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About 20 percent of undergraduates voted to elect new members to the Undergraduate Association Senate and the 2012 Class Council this fall. Rishi Dixit ’12 and Andy D. Kalenderian ’12 have been elected Class of 2012 president and vice president. Twenty-six new members have been elected to the senate, the majority of which are freshmen.

East Campus faced a tie for the second seat in the senate. Voting in a run-off election to break the tie will end today.

About 25 percent fewer students voted this year than last. President of the Undergraduate Association, Noah S. Jessop ’09 attributes this decreased voting rate to the change in timing of the voting period, which happened two weeks earlier than last year. Jessop said that “[election] visibility suffered” due to the change in dates and that many students, especially freshmen, did not have time to learn about and vote for the candidates. However, he said that he thinks bringing the senate together earlier than usual will help make the group “stronger” and “more productive.”

Jessop said the earlier elections also contributed to some dorms lacking official candidates: “A lot of people missed the deadlines” for applications to the senate, he said. He also said that the “number of people who want to get involved every year varies” and that perhaps fewer people wanted to be a part of the group this year.

Due to the lack of official candidates, some senators were elected by write-ins. Cody R. Daniel ’11 was one of the unofficial candidates who was voted into the senate to represent Senior Haus. He said that he had not thought about candidacy until Senior Haus sent out e-mail to its residents about the lack of official candidates to the Senate. He said decided to “step up” as he felt he was “capable of the job.” His campaigning was mostly casual, he said: he sent out an e-mail to the Haus informing them that he was running and asked his friends to vote for him.

Jorge D. Simosa ’12 was another unofficial candidate who was elected to represent MacGregor in the senate by write-in votes. Simosa said he first became interested in the UA Senate during the Activities Fair and didn’t think that he “would have a chance to win,” but decided to run when he learned that no one else was running. His campaign also included sending out e-mail to the dorm and requesting residents to write him in as a candidate.

Jessop said he hopes to make “the different ways that the UA serves students more apparent and easy to understand” so that more people are encouraged to apply for Senate positions. He said he is excited to work with the large number of freshmen in this year’s senate. He wants to “make it clear to the freshmen what the UA does” so that they can contribute to the MIT community.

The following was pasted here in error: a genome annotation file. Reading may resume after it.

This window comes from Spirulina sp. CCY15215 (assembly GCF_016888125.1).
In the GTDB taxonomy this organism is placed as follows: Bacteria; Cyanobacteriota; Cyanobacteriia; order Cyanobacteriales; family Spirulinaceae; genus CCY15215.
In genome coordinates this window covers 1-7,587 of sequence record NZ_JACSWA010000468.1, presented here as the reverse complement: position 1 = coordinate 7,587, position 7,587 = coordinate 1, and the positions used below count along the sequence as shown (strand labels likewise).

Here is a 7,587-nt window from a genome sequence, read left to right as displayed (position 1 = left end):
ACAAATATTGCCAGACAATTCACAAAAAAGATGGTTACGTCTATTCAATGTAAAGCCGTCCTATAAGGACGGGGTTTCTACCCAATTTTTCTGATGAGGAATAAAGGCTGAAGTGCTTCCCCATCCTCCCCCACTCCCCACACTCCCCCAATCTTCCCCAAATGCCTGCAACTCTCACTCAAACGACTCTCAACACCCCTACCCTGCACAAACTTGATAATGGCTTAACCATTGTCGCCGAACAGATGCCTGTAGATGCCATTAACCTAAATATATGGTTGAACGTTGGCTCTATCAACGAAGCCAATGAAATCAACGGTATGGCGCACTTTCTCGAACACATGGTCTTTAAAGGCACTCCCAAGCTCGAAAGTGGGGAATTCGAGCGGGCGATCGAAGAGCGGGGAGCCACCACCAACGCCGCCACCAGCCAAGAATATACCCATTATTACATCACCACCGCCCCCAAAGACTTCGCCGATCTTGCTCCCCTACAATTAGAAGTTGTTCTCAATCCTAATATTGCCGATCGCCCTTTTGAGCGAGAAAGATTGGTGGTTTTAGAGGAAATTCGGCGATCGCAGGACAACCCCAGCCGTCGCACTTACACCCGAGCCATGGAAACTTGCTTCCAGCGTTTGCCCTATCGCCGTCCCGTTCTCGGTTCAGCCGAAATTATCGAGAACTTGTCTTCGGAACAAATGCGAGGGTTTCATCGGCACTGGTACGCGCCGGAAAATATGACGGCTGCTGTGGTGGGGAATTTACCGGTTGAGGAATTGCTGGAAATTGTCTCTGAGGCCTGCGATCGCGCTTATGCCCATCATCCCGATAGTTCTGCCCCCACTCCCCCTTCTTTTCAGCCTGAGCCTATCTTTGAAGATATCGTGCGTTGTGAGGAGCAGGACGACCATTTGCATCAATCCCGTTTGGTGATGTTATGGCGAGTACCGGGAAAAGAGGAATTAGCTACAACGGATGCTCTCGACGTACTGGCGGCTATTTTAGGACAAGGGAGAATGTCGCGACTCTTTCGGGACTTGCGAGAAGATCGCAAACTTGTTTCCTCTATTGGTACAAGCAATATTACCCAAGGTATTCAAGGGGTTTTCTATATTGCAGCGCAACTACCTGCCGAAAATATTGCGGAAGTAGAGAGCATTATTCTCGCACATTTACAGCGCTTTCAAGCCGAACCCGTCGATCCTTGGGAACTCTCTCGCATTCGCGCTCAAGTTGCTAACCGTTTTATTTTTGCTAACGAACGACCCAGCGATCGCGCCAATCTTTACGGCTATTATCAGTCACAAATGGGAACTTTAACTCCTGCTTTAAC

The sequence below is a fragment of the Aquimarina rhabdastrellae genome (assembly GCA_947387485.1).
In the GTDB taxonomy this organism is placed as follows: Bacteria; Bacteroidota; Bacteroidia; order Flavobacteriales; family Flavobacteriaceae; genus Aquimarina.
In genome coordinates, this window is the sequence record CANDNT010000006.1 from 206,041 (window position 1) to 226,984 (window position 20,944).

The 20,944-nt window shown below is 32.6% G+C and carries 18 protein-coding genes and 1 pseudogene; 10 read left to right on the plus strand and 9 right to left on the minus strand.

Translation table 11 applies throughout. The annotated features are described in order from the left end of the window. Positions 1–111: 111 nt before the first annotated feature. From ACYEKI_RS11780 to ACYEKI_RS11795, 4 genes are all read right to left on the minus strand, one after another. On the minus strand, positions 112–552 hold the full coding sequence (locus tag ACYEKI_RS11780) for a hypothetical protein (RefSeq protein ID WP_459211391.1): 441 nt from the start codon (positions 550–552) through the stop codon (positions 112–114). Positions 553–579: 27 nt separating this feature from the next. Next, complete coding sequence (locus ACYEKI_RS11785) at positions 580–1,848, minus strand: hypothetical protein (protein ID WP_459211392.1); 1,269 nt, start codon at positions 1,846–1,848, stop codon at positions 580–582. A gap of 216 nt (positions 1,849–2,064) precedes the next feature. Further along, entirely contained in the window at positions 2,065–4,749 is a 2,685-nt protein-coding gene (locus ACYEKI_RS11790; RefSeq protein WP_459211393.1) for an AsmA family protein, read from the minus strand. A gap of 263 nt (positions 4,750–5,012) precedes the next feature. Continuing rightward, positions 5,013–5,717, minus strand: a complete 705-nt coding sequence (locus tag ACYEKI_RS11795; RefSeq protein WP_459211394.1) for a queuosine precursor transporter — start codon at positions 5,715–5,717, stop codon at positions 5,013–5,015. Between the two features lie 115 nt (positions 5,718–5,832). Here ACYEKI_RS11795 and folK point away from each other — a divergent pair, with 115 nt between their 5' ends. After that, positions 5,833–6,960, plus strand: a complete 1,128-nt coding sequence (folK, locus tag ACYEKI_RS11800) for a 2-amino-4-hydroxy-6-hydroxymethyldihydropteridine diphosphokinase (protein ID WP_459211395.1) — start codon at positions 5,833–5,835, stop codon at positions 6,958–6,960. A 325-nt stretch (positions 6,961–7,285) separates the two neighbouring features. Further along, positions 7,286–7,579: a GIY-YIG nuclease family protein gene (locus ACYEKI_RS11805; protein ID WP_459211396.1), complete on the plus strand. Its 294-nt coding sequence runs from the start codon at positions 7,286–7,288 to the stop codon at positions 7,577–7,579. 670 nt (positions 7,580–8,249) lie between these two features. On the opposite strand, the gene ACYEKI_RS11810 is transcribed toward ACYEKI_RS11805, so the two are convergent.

Like last year, Bexley did not elect a real candidate in this year’s UA elections; they instead chose ‘Wellesley Girl’s Crossbow’ — a reference to the stabbing last year at Next House — to represent them in the Senate.

2012 elects Dixit and Kalenderian

The 2012 class President Rishi Dixit ’12 says the competition for this year’s presidency was high. Dixit said that in such a situation, he and Kalenderian thought that the person who would win would be the person with “the most name recognition.” Dixit said he and Kalenderian decided to “go out, talk to people and be funny.” They made and distributed ten distinct flyers to “get their names out.”

Dixit and Kalenderian met in the Freshman Leadership Program during pre-orientation. Dixit said that FLP played a big role in his success as it made him “much more comfortable with people” and helped him to “understand them better.”

Both Dixit and Kalenderian have already started brainstorming ideas for study breaks for the class of 2012. One of these is a “puppy study-break” in which they would bring in puppies for people to play with. Dixit said, “MIT students know how to relax. Our job is to facilitate their relaxation. And the best way to relax is to laugh.” He also said that he and Kalenderian will be in the student center between 12 and 1 every Sunday to answer questions and take suggestions from members of the Class of 2012. “Anything you want,” he said, “we’ll be there.”